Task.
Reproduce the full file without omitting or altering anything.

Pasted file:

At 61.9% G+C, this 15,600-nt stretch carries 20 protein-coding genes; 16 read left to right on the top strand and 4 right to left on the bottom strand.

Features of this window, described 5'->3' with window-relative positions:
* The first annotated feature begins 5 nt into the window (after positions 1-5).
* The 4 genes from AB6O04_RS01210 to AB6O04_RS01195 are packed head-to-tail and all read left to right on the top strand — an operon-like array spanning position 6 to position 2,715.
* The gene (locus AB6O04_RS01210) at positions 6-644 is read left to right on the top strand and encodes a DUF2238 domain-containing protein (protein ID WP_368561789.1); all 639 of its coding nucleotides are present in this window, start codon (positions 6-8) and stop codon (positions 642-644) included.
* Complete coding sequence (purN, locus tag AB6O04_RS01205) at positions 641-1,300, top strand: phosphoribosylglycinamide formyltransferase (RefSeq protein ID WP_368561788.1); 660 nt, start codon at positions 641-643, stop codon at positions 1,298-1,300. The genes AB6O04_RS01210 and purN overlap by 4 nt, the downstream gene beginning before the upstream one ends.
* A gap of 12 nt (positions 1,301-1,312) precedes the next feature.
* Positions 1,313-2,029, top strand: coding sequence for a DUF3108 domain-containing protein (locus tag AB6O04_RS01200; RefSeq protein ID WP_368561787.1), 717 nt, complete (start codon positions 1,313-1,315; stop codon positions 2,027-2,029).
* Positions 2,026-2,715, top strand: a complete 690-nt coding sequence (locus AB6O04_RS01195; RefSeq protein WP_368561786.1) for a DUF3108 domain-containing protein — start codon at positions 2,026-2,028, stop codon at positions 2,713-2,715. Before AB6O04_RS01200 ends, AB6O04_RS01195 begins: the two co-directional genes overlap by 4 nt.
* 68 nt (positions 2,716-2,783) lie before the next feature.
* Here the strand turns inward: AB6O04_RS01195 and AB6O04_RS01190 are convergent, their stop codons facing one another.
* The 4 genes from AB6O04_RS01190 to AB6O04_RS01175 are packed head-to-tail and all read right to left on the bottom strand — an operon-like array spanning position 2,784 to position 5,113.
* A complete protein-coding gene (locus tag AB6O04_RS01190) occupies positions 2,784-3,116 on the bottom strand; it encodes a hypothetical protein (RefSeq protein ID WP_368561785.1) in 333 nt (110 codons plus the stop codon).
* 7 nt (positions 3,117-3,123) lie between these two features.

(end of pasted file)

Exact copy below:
At 61.9% G+C, this 15,600-nt stretch carries 20 protein-coding genes; 16 read left to right on the top strand and 4 right to left on the bottom strand.

Features of this window, described 5'->3' with window-relative positions:
* The first annotated feature begins 5 nt into the window (after positions 1-5).
* The 4 genes from AB6O04_RS01210 to AB6O04_RS01195 are packed head-to-tail and all read left to right on the top strand — an operon-like array spanning position 6 to position 2,715.
* The gene (locus AB6O04_RS01210) at positions 6-644 is read left to right on the top strand and encodes a DUF2238 domain-containing protein (protein ID WP_368561789.1); all 639 of its coding nucleotides are present in this window, start codon (positions 6-8) and stop codon (positions 642-644) included.
* Complete coding sequence (purN, locus tag AB6O04_RS01205) at positions 641-1,300, top strand: phosphoribosylglycinamide formyltransferase (RefSeq protein ID WP_368561788.1); 660 nt, start codon at positions 641-643, stop codon at positions 1,298-1,300. The genes AB6O04_RS01210 and purN overlap by 4 nt, the downstream gene beginning before the upstream one ends.
* A gap of 12 nt (positions 1,301-1,312) precedes the next feature.
* Positions 1,313-2,029, top strand: coding sequence for a DUF3108 domain-containing protein (locus tag AB6O04_RS01200; RefSeq protein ID WP_368561787.1), 717 nt, complete (start codon positions 1,313-1,315; stop codon positions 2,027-2,029).
* Positions 2,026-2,715, top strand: a complete 690-nt coding sequence (locus AB6O04_RS01195; RefSeq protein WP_368561786.1) for a DUF3108 domain-containing protein — start codon at positions 2,026-2,028, stop codon at positions 2,713-2,715. Before AB6O04_RS01200 ends, AB6O04_RS01195 begins: the two co-directional genes overlap by 4 nt.
* 68 nt (positions 2,716-2,783) lie before the next feature.
* Here the strand turns inward: AB6O04_RS01195 and AB6O04_RS01190 are convergent, their stop codons facing one another.
* The 4 genes from AB6O04_RS01190 to AB6O04_RS01175 are packed head-to-tail and all read right to left on the bottom strand — an operon-like array spanning position 2,784 to position 5,113.
* A complete protein-coding gene (locus tag AB6O04_RS01190) occupies positions 2,784-3,116 on the bottom strand; it encodes a hypothetical protein (RefSeq protein ID WP_368561785.1) in 333 nt (110 codons plus the stop codon).
* 7 nt (positions 3,117-3,123) lie between these two features.